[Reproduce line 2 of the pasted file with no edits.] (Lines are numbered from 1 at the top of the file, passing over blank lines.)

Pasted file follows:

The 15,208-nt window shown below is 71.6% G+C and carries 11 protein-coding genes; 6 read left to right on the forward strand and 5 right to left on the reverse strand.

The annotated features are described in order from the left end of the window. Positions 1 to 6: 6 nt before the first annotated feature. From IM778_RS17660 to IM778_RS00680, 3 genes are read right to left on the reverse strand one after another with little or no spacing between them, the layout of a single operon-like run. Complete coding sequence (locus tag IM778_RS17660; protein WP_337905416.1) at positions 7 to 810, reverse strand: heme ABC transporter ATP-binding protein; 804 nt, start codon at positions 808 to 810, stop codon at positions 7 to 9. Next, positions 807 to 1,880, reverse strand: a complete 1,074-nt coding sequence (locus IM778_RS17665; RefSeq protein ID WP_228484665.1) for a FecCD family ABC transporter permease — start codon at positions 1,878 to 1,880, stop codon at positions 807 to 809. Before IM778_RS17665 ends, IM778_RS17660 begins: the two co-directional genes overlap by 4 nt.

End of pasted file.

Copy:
The annotated features are described in order from the left end of the window. Positions 1 to 6: 6 nt before the first annotated feature. From IM778_RS17660 to IM778_RS00680, 3 genes are read right to left on the reverse strand one after another with little or no spacing between them, the layout of a single operon-like run. Complete coding sequence (locus tag IM778_RS17660; protein WP_337905416.1) at positions 7 to 810, reverse strand: heme ABC transporter ATP-binding protein; 804 nt, start codon at positions 808 to 810, stop codon at positions 7 to 9. Next, positions 807 to 1,880, reverse strand: a complete 1,074-nt coding sequence (locus IM778_RS17665; RefSeq protein ID WP_228484665.1) for a FecCD family ABC transporter permease — start codon at positions 1,878 to 1,880, stop codon at positions 807 to 809. Before IM778_RS17665 ends, IM778_RS17660 begins: the two co-directional genes overlap by 4 nt.